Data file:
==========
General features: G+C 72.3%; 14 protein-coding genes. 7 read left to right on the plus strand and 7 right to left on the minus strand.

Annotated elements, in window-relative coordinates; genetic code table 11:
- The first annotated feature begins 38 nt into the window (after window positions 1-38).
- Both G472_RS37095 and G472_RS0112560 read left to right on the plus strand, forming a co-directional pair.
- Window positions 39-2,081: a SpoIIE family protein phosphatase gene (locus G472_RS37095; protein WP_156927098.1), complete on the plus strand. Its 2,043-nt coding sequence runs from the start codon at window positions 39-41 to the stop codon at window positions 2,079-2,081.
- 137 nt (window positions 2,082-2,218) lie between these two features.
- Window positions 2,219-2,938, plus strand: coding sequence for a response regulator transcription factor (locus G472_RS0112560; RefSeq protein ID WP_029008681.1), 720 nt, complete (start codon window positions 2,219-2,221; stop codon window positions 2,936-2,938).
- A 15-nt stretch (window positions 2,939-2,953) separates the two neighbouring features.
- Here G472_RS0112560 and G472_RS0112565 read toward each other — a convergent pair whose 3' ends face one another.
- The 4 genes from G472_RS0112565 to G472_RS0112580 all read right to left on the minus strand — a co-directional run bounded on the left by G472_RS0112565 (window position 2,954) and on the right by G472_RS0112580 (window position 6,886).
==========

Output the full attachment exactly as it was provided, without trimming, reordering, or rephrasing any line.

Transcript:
General features: G+C 72.3%; 14 protein-coding genes. 7 read left to right on the plus strand and 7 right to left on the minus strand.

Annotated elements, in window-relative coordinates; genetic code table 11:
- The first annotated feature begins 38 nt into the window (after window positions 1-38).
- Both G472_RS37095 and G472_RS0112560 read left to right on the plus strand, forming a co-directional pair.
- Window positions 39-2,081: a SpoIIE family protein phosphatase gene (locus G472_RS37095; protein WP_156927098.1), complete on the plus strand. Its 2,043-nt coding sequence runs from the start codon at window positions 39-41 to the stop codon at window positions 2,079-2,081.
- 137 nt (window positions 2,082-2,218) lie between these two features.
- Window positions 2,219-2,938, plus strand: coding sequence for a response regulator transcription factor (locus G472_RS0112560; RefSeq protein ID WP_029008681.1), 720 nt, complete (start codon window positions 2,219-2,221; stop codon window positions 2,936-2,938).
- A 15-nt stretch (window positions 2,939-2,953) separates the two neighbouring features.
- Here G472_RS0112560 and G472_RS0112565 read toward each other — a convergent pair whose 3' ends face one another.
- The 4 genes from G472_RS0112565 to G472_RS0112580 all read right to left on the minus strand — a co-directional run bounded on the left by G472_RS0112565 (window position 2,954) and on the right by G472_RS0112580 (window position 6,886).